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Abu Dhabi Strategic Debate to discuss US foreign policy under Trump administration

ABU DHABI // More than 400 prominent international and regional decision-makers, politicians, and academics are set to converge on the Third Abu Dhabi Strategic Debate, ADSD, on November 13-14 at Emirates Palace, Abu Dhabi.

The event is being organised by the Emirates Policy Centre (EPC), in co-operation with the UAE’s Ministry of Foreign Affairs and International Cooperation, and the Atlantic Council.

The timing of the 2016 ADSD is crucial, as it falls within the week following the election of Republican candidate Donald Trump as President-elect of the United States. The conference panels will cover extensively the complex political and security issues in the region and the world in light of the new administration’s potential shifts in foreign policy.

In this respect, Dr Ebtesam Al-Ketbi, President of EPC, said: “The fear of sharp shifts in Washington’s foreign policy arises with every American presidential election and especially in the Arab world. Historical and strategic ties between countries in the region and the superpower as well as the US’ political and military roles cannot be circumvented when dealing with conflict zones scattered across the Middle East, especially those emerging during the past few years.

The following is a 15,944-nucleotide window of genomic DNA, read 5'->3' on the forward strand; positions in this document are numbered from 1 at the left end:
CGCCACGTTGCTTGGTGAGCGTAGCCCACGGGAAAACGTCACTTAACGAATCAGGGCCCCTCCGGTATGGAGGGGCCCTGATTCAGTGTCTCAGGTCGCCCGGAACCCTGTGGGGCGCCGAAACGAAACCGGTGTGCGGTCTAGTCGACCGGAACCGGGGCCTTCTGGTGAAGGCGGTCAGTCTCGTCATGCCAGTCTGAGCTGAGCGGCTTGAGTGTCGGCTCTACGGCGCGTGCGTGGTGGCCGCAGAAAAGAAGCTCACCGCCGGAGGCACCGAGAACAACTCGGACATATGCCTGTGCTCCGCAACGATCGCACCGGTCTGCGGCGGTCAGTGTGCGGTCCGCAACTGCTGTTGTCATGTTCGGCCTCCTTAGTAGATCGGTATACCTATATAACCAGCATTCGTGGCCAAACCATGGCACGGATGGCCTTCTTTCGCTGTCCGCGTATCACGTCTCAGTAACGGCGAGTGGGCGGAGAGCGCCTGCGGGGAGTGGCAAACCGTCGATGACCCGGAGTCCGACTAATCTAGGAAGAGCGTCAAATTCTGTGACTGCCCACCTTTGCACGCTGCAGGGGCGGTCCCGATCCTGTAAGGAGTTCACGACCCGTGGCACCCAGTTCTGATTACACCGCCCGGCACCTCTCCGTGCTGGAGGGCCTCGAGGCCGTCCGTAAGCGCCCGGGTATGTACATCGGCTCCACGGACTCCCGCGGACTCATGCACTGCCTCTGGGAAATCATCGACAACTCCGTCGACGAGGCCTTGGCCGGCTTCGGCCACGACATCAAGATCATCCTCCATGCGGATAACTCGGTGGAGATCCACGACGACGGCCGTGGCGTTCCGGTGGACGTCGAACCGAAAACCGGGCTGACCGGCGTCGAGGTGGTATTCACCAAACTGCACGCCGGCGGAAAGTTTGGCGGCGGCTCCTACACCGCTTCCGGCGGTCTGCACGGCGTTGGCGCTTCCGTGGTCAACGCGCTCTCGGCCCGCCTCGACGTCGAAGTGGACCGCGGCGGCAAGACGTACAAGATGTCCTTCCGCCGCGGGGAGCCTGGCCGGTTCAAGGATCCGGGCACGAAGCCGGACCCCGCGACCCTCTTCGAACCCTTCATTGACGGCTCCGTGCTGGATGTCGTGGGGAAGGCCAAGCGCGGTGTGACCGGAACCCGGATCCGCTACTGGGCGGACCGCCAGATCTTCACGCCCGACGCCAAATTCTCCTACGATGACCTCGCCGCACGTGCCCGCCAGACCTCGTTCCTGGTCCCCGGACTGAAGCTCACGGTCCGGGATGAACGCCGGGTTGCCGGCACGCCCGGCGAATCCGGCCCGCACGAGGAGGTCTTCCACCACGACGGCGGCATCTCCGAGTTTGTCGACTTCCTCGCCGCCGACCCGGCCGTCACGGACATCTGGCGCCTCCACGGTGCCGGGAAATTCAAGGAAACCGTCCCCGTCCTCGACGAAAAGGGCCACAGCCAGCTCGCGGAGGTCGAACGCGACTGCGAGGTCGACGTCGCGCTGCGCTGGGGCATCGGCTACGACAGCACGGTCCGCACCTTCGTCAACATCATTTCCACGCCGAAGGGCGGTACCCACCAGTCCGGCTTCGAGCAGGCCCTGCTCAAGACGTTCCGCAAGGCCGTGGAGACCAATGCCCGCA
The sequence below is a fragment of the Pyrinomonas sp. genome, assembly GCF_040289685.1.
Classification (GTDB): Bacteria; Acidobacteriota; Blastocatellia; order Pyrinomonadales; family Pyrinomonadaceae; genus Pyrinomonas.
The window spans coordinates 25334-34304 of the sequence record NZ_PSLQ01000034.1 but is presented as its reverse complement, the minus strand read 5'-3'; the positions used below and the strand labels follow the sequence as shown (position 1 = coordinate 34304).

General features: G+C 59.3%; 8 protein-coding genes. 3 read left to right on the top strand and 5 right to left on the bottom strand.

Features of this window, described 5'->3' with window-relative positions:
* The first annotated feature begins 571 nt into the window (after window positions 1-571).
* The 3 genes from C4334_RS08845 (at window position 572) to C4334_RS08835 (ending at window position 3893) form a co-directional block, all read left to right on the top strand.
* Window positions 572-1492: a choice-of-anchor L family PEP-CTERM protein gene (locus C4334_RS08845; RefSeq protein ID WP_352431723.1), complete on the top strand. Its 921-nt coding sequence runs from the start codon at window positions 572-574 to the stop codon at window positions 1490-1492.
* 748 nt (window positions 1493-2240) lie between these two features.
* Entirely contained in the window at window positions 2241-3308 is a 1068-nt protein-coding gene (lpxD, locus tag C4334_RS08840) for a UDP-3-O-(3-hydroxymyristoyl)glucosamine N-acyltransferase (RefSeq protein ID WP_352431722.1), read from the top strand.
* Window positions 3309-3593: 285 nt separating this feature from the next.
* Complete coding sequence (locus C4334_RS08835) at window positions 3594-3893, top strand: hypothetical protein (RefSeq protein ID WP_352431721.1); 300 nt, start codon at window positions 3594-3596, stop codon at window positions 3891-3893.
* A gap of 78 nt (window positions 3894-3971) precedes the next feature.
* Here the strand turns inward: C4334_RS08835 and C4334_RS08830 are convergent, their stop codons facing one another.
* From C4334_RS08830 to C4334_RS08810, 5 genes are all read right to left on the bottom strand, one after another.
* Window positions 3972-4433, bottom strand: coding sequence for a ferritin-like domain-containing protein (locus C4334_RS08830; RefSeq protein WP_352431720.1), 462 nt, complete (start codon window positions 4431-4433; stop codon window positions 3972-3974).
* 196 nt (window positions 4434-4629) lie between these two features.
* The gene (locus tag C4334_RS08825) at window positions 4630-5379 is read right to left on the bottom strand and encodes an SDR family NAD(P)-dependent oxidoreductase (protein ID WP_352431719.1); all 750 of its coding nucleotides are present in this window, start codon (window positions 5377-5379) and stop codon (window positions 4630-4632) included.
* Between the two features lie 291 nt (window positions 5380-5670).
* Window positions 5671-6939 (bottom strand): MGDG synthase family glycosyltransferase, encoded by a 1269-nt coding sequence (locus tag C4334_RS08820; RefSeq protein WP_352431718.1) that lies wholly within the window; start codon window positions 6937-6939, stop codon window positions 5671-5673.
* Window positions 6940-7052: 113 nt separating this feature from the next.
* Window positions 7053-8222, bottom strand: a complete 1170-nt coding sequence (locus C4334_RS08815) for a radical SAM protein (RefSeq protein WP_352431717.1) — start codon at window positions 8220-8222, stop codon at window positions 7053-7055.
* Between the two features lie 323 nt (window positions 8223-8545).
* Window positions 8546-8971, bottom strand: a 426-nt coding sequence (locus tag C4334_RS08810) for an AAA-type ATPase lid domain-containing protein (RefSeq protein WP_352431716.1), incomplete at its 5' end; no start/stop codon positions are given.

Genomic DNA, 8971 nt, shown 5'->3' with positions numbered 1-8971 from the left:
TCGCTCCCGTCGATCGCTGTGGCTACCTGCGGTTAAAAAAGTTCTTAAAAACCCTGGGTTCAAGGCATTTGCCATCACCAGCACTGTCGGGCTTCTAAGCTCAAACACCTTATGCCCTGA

“There are challenges of high priority on the new administration’s political agenda, ranging from Barack Obama’s latest approaches to foreign policy, to opening political channels with political Islamic groups, and establishing military co-operation on the ground with extremist blocks labelled as terror organisations in the United States, as well as the signing of a controversial ‘reconciliation’ deal with Iran, and the US’ diminishing roles in Syria, Libya and Iraq,” Dr Al-Ketbi added.

“The 2016 ADSD aims at “conveying insights on decisive questions ranging from whether the new American administration under Trump will revise its strategic interests in the Middle East to reshape its regional partnerships, to chances of witnessing more solid and long-term guarantees by the US concerning the future of Washington’s relationship with the Gulf Cooperation Council (GCC),” she said.

The Abu Dhabi Strategic Debate 2016 will also monitor the US foreign policy in the region in light of growing Russian and Iranian interventions.

“ADSD is keen to focus on possible upcoming scenarios dominating the relationship between Washington and Moscow through the perspective of political experts and strategists. The era of a new Cold War has been discussed by several international think tanks and this poses a risk of further spilling over to the Middle East map, with Syria being one example,” Dr Al-Ketbi said.

The ADSD has gained a reputation as a prestigious platform at the international level to discuss policy and strategy, geopolitical shifts, regional and global political ends, national security issues in the Arab world, as well as threats posed by an unprecedented pattern of terrorist and extremist groups. The objective of the conference is to provide a clear vision of future trends of the international system, and to address these challenges in their various forms, reported Wam, the state news agency.

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